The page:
TCLP High Speed ​​Fiber Demonstrates Initial Low Speed ​​Deployment

Traverse City Light & Power’s high-speed fiber optic Internet service, nicknamed “TCLPfiber”, became available last fall in thousands of homes in the city of Traverse City. Almost six months into the rollout, however, city-owned utility fiber service is below expectations. Is it just due to the COVID-19 upheaval, or something more?

Data provided to The teleprinter by TCLP indicates that the public service has 383 fiber customers as of March 31. This number includes four categories of customers: “active” or customers who are currently receiving the service; “Provision and programming”, or customers who have received equipment and are waiting to be connected; “Potential” or customers who have signed up and are in the queue to be scheduled and installed; and “deferred”, or customers who have registered but cannot yet be installed due to city laws that limit underground work in winter.

TCLP previously indicated that its Phase 1 construction and Phase 1.1 expansion project would bring fiber access to approximately 3,220 clients in and around downtown Traverse City. With 383 registered customers, TCLPfiber so far reaches approximately 11.8% of its total addressable market.

While the service has not yet completed its first year, the current shortfall against projections raises questions about demand in Traverse City, as well as TCLP’s ability to recoup its investment and repay the loans used to fund. the initiative.

TCLP’s current customer base of 383 users would generate annual revenue of $ 339,856, compared to initial targets of 1,551 customers for projected annual revenue of $ 1.511 million, which means TCLPfiber reaches 25 % of its enrollment target and 22% of its revenue target. .
Tim Arends, executive director of TCLP, says the numbers don’t tell the whole story.

“The board wants us to report this data to them on a monthly basis,” Arends said. “But I think the data gives the impression, the way we record it, that [TCLPfiber] does not do what we expected, based on our projections. These projections were based on a full year of deployment. We are only six months away from our deployment. People, I think, compare our current numbers to what we had planned in our business plan, and they see that we are far from us. But to be fair, we haven’t had a year yet. So that’s what’s not understood when people look at the numbers – maybe even by our board members – and we need to remind people of that. “

There are other factors at play as well. TCLP Chief Information Officer Scott Menhart notes that TCLP construction “always slows down at a terrific rate” during the winter months. This is due to a city-wide moratorium that bans underground construction between November 15 and April 15. So while TCLPfiber only registered a dozen new registrations in February, Menhart believes such a slow adoption rate “was certainly expected and expected” because of the moratorium. .

Arends suggests that COVID-19 has complicated matters as well – first by delaying construction and pushing deployment from summer to late fall, very close to the date of the city’s moratorium; and also by creating some uncertainty in the commercial market.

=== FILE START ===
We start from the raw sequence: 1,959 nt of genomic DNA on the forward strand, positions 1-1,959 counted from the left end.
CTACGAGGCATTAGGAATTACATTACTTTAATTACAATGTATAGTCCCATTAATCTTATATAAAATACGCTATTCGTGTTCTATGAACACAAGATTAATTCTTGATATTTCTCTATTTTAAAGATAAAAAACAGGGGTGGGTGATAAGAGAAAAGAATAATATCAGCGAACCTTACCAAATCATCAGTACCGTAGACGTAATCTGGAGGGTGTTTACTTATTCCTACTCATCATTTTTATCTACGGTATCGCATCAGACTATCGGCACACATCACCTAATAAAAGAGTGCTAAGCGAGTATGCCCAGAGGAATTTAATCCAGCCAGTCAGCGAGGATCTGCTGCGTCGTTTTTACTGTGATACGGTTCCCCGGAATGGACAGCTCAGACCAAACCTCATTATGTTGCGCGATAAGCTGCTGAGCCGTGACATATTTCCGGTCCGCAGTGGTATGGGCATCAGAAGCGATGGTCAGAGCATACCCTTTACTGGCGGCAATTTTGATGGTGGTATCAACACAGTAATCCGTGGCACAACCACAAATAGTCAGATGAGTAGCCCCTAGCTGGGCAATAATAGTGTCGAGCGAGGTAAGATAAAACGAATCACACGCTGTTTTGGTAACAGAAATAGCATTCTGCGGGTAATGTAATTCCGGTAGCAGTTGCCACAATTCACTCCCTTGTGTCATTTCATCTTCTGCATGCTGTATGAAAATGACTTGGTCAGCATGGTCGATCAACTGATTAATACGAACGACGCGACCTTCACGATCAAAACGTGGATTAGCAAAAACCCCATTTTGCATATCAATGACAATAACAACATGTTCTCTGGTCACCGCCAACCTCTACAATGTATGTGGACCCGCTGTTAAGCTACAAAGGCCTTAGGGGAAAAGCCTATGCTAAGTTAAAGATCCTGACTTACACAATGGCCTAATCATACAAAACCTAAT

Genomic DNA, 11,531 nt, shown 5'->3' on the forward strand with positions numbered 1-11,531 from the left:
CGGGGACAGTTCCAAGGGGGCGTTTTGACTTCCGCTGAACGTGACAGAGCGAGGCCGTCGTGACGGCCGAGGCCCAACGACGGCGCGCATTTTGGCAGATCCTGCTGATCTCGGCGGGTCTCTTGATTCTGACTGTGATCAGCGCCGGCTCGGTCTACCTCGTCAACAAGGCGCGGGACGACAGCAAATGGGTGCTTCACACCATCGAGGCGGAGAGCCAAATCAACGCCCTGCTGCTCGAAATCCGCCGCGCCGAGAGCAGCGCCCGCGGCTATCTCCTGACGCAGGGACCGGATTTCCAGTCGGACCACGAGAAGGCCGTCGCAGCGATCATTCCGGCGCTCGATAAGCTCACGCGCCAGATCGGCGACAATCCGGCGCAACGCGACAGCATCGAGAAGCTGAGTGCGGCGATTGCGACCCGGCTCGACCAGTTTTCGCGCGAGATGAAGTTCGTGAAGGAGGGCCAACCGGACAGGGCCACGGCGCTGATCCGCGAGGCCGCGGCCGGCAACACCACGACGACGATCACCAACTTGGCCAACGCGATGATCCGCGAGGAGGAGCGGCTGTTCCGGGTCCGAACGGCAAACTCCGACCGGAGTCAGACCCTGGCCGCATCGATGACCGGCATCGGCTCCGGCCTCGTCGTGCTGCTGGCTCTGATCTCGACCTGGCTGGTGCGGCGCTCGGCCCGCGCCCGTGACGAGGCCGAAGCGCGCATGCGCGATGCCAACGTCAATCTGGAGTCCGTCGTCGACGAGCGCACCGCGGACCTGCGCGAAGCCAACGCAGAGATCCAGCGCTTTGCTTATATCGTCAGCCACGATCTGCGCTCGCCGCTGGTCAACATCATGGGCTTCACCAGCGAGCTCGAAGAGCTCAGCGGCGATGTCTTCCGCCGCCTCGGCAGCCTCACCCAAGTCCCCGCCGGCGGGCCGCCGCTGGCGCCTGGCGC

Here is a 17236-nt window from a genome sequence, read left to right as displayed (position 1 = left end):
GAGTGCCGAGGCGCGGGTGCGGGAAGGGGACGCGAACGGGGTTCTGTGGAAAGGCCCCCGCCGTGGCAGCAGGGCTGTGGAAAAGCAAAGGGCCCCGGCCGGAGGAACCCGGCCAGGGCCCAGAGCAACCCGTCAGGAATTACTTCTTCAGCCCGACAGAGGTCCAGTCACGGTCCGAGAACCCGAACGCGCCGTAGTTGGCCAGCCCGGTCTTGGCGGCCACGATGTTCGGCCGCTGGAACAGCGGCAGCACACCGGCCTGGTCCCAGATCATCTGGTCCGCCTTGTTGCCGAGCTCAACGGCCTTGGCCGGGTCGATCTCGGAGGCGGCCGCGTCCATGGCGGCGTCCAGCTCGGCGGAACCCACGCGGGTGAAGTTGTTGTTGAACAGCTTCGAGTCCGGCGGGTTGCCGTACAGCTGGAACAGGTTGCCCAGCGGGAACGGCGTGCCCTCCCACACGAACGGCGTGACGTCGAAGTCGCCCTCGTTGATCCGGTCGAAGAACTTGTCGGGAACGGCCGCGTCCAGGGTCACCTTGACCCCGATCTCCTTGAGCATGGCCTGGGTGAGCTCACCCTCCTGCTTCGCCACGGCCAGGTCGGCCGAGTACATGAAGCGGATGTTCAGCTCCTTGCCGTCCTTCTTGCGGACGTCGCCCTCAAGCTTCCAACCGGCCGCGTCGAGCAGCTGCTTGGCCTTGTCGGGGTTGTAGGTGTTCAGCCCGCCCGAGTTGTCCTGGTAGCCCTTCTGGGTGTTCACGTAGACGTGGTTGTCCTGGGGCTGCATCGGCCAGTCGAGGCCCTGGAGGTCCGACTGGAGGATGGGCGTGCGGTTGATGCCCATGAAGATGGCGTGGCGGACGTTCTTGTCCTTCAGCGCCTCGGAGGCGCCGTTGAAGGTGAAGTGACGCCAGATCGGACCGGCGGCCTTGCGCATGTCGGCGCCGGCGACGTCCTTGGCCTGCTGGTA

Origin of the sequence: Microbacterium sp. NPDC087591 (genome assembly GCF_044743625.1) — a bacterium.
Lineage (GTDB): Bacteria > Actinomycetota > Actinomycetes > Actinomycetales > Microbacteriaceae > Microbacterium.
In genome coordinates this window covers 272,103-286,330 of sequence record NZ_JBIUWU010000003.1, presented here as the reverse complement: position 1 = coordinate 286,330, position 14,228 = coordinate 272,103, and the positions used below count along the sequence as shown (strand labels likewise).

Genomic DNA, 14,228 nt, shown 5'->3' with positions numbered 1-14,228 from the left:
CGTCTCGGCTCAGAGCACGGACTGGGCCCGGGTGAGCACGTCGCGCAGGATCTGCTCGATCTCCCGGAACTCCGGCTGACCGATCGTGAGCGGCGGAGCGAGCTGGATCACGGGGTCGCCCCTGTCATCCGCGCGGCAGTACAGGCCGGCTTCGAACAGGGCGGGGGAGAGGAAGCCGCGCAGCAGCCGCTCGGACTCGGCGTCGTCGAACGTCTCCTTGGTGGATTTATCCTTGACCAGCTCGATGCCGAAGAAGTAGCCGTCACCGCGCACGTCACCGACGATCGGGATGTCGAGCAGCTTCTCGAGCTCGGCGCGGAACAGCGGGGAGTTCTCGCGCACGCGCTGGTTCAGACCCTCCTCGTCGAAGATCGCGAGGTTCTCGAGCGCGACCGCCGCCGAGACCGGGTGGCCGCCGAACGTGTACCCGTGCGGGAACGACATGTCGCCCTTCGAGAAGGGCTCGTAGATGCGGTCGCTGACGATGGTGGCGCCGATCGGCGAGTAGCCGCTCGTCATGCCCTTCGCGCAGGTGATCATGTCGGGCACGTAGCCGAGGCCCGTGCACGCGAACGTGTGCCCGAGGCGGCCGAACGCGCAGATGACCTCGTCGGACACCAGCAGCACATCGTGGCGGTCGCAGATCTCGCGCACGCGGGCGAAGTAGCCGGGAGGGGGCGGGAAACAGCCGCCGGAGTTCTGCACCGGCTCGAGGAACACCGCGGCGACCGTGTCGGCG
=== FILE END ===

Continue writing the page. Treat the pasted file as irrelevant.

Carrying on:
“I think a lot of companies are still trying to find a way to reopen,” Arends said. “On the residential side, we are seeing higher figures than expected. We thought commercial would overtake residential, but it works the other way around. And I think it’s because of COVID and a lot of people who work from home. “

TCLPfiber has 293 residential customers (37% of first year target) and 55 commercial accounts (14% of target).

The utility is considering several strategies to fill these gaps, with the hope that spring construction and a more widespread “back to work” trend will boost both visibility and interest. According to Kelli Schroeder – who is responsible for human resources and communications for TCLP, the utility is working with the Traverse City Downtown Development Authority (DDA) to organize a “Stakeholder Zoom event” to raise awareness among businesses and owners. and answer questions about TCLPfiber. TCLP is also considering “subsequent sessions with realtors, restaurants, retailers, small businesses and financial institutions” to continue to spread the word.

Regarding future developments of the TCLPfiber network, Arends says there are plans to tackle Phase 2 – which would bring the availability of fiber service to the rest of TCLP’s customer network – by “this time. next year”. This depends on the approval of a loan that TCLP seeks from the United States Department of Agriculture (USDA). Arends notes that the loan would not only finance the full deployment of the TCLPfiber network, it would also be used to consolidate the utility debt for the project, by repaying an interfund loan that the utility received from the City of Economic Development Fund. Traverse City, and another loan interfund that transferred money from the TCLP power company fund to the fiber fund.

After reviewing the numbers, Traverse City Mayor Tem Amy Shamroe said she was “actually quite happy” with the progress of the project. In addition to serving on the Traverse City Council of Commissioners, Shamroe is one of the two City Commissioners who sit on the TCLP Council. She says The teleprinter that, given COVID-19 delays and the city’s winter moratorium, TCLPfiber may actually be exceeding expectations at this time.

“Overall I’m just really happy that we were able to get started a bit on schedule,” Shamroe said. “I am delighted that the work restrictions are lifted in a few weeks and that we continue to roll out this project, which has been very well received by the public in Traverse City.”

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Nancy Owens

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